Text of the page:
News Politics Australian Politics Public servant tells inquiry Daryl Maguire ‘had ear’ of NSW premier

Public servant tells inquiry Daryl Maguire ‘had ear’ of NSW premier

Gary Barnes
Public servant Gary Barnes has told a NSW corruption inquiry a grant it is probing was prioritised because Wagga Wagga MP Daryl Maguire "had the ear of the premier". Photo: AAP
Twitter Facebook Reddit Pinterest Email

A senior public servant who pushed through a grant now at the centre of a NSW corruption probe did so partly because the local MP – Gladys Berejiklian’s secret boyfriend – “had the ear of the premier”.

Giving evidence for a second time before the state’s corruption watchdog on Wednesday, Department of Regional NSW secretary Gary Barnes said he understood the grant to a regional sporting facility had “the imprimatur of the government”.

The NSW Independent Commission Against Corruption is probing whether Ms Berejiklian breached the public’s trust when she failed to disclose her relationship with former Wagga Wagga MP Daryl Maguire as she dealt with projects he was pushing for his electorate.

Picking up where his evidence left off on Friday, Mr Barnes – who was a deputy secretary at the department at the time – said he had inferred the support of the premier for a $5.5 million upgrade to the Wagga Wagga Clay Target Club for a number of reasons.

Her office and the deputy premier’s both regularly asked for updates – something that was “atypical”.

The grant had been approved by the sub-cabinet expenditure committee – chaired by then-treasurer Ms Berejiklian – which was unusual as it usually considered much bigger ticket items.

Mr Barnes said he had also been told Mr Maguire “had the ear of the premier”.

“I seem to remember that someone in the deputy premier’s office had told me that Daryl was well regarded by the premier as a person that understood the bush – [particularly] as a Liberal Party person,” Mr Barnes said.

The project was something he spoke about often “probably too often” and prioritised it.

“It was a project amongst a few others that stood out as taking up a fair bit of our time,” he said.

That was partly because there was “a perceived lack of momentum” on the matter, communicated by the local member and the Clay Target Association.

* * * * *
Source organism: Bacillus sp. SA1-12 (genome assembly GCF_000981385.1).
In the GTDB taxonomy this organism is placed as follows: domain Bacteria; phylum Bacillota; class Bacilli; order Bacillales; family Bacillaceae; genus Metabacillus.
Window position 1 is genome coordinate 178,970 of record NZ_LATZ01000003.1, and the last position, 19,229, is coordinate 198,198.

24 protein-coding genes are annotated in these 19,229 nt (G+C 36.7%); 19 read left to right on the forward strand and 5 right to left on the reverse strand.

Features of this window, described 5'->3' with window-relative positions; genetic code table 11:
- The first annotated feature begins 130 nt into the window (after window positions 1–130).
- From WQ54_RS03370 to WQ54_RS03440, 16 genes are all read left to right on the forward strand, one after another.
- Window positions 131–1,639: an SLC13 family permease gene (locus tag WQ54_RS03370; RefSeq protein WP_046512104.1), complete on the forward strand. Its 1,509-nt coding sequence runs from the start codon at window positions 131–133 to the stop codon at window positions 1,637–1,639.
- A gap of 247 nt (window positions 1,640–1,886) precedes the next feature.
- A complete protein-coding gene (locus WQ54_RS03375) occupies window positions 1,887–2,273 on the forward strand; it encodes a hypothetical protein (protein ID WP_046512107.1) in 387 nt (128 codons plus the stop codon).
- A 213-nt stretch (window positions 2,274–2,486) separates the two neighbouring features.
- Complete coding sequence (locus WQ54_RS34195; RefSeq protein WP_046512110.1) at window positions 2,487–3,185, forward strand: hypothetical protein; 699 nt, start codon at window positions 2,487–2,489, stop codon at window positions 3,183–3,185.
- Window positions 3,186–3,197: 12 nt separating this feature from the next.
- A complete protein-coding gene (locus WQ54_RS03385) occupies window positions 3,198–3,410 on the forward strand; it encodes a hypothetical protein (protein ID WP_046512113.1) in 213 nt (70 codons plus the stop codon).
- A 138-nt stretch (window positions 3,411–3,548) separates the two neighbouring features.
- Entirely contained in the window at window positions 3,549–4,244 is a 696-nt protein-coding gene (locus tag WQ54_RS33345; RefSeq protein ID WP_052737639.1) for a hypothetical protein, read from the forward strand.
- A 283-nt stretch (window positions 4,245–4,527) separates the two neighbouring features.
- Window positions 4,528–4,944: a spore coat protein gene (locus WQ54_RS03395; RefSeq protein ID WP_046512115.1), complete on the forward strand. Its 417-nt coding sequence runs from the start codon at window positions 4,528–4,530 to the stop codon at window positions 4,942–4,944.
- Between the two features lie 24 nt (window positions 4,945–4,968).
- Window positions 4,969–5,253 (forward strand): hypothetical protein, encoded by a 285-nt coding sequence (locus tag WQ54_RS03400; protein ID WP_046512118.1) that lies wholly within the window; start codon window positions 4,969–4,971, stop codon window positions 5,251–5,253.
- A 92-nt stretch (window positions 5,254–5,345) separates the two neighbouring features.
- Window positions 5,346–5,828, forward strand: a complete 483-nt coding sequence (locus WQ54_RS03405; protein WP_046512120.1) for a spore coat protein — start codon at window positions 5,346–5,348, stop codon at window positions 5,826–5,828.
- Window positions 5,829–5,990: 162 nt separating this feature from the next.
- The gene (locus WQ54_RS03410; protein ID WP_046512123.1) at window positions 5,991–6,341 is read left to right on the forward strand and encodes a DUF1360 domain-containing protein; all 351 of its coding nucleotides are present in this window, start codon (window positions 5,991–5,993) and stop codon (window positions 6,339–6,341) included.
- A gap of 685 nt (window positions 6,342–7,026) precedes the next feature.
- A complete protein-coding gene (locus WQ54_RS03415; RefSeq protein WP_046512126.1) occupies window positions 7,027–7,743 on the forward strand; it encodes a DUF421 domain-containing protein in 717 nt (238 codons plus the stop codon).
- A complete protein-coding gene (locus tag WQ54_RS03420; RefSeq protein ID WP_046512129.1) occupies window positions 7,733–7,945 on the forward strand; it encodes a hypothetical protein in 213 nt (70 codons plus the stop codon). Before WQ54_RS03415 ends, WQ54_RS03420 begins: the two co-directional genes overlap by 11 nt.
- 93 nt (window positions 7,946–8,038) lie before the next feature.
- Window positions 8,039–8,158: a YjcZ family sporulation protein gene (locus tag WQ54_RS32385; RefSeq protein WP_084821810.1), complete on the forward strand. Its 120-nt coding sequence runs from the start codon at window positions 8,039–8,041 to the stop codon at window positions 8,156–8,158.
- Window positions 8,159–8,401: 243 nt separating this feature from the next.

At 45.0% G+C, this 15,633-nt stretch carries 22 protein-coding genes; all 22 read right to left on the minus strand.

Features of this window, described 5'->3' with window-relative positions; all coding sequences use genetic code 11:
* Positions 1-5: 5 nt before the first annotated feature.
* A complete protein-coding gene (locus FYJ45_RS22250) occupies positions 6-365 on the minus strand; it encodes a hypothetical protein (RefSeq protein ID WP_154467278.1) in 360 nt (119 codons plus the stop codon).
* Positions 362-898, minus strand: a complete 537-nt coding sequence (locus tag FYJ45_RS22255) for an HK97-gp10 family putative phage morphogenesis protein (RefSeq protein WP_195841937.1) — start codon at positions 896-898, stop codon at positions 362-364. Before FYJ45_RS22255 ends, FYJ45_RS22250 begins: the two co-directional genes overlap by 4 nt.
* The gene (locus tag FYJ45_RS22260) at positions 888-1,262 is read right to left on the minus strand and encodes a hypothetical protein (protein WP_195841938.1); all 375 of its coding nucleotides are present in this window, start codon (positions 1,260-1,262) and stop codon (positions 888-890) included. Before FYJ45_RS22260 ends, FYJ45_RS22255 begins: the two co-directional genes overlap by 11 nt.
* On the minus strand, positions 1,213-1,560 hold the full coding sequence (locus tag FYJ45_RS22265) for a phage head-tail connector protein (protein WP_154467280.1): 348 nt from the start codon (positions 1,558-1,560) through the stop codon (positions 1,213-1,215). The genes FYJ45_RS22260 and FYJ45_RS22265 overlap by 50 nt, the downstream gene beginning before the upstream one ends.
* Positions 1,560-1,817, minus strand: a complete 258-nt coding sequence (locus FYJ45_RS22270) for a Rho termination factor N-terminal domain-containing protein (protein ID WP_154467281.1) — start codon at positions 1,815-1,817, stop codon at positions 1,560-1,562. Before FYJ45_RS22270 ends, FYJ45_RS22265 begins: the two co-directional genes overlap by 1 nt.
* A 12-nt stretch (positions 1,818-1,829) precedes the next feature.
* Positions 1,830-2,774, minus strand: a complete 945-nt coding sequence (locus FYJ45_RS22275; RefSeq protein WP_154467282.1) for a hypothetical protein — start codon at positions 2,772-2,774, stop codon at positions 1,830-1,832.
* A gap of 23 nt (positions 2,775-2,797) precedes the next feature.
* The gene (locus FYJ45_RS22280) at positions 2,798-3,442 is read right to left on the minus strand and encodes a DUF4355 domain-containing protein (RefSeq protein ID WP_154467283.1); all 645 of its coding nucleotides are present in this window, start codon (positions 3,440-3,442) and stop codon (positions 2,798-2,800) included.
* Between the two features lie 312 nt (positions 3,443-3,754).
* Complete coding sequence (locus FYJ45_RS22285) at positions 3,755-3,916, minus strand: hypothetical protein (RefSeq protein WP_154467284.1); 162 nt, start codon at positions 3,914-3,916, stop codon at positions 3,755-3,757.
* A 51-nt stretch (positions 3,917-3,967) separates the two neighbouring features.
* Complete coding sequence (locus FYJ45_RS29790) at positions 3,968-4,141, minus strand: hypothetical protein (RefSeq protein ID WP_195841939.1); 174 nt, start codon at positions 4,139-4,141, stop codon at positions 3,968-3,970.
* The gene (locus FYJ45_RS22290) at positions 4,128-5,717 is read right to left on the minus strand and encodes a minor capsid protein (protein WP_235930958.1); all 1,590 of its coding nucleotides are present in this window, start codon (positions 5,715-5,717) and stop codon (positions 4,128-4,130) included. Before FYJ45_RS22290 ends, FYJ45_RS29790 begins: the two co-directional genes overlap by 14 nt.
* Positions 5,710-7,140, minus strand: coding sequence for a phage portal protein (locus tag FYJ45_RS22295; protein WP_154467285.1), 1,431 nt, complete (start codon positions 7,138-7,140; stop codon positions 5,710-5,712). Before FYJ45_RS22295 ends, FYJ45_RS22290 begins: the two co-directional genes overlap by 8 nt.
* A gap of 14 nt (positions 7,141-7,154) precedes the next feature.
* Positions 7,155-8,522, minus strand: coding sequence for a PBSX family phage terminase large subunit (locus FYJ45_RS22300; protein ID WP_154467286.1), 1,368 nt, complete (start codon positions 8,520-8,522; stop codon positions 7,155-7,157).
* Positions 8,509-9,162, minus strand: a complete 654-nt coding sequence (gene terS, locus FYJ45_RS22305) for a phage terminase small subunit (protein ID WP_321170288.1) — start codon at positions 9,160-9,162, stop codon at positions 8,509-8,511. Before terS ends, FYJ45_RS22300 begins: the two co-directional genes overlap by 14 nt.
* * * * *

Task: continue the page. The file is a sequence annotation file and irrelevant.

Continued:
“You wouldn’t do something unlawful or unethical in order to keep the local member happy,” Counsel Assisting the Commission Scott Robertson said.

“Correct,” Mr Barnes said.

“But is it right one of the reasons that this project was given particular priority within your agency was that Mr Maguire was an advocate for it and Mr Maguire was someone in respect of whom, as you understood it, the premier had an ear for?” Mr Robertson continued.

“You gave this project a particular priority in your portfolio work because of your understanding of the political imprimatur sitting behind the project?”

“I think we all did,” Mr Barnes replied.

The ICAC inquiry last week heard bureaucrats in the NSW Office of Sport were also at times under pressure to deal with parts of the process urgently.

They were sceptical about the project when Mr Maguire put it forward in 2012 and then again in 2016, dismissing it as “low priority” and lacking detail.

But ICAC has heard the office was given a single day to prepare a document then-sports minister Stuart Ayres could take to the Expenditure Review Committee to advocate for the project to be funded.

The inquiry on Tuesday also heard the premier misled her former chief of staff about the extent of her relationship with Mr Maguire.

Sarah Cruickshank reluctantly agreed Ms Berejiklian had lied to her when she confessed to the clandestine relationship in 2018, saying it had ended before she became premier.

Mr Maguire and Ms Berejiklian will both have their turn in the witness box soon, with Mr Maguire to give evidence on Thursday and Ms Berejiklian to round out the public hearings on Friday and Monday.